The Electric Lady

Janelle Monáe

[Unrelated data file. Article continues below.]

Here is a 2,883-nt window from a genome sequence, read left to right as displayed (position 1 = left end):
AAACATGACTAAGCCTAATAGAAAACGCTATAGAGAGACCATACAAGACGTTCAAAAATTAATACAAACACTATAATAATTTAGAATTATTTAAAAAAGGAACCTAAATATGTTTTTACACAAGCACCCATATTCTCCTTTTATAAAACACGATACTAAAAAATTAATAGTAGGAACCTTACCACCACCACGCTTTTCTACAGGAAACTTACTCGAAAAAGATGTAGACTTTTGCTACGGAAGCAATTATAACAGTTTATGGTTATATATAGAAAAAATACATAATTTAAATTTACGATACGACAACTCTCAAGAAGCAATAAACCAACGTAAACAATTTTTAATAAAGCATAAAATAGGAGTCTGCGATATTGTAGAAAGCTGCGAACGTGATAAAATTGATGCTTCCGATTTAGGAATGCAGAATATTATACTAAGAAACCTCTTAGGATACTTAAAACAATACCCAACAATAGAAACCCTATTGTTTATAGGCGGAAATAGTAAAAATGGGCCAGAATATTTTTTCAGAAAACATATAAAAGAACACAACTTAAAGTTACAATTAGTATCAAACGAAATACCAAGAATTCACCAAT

Ambition can get lost with cynicism. After half-a-dozen listens, I was ready to throw in the Lady’s towel. Great for fans, but outside that foundation, the plate looked bare. Why should I care about her growing the base, though? I’m firmly among that number, and I’m not responsible for marketing her. This Lady is fine. From the go-go of the title cut to the young MJ tones of “It’s Code,” the sexiness of “Primetime” with Miguel and the Stevie Wonder of “Ghetto Woman,” Monáe extends her Cindi Mayweather storyline with highlight on top of highlight, hiccupping only in unnecessary interludes. Though frontloaded with features from Prince, Badu and Solange, the album closes stronger than it starts, with the gorgeous “Can’t Live Without Your Love,” the Jeff Buckley-esque “Sally Ride” and the Esperanza Spalding-assisted “Dorothy Dandridge Eyes.”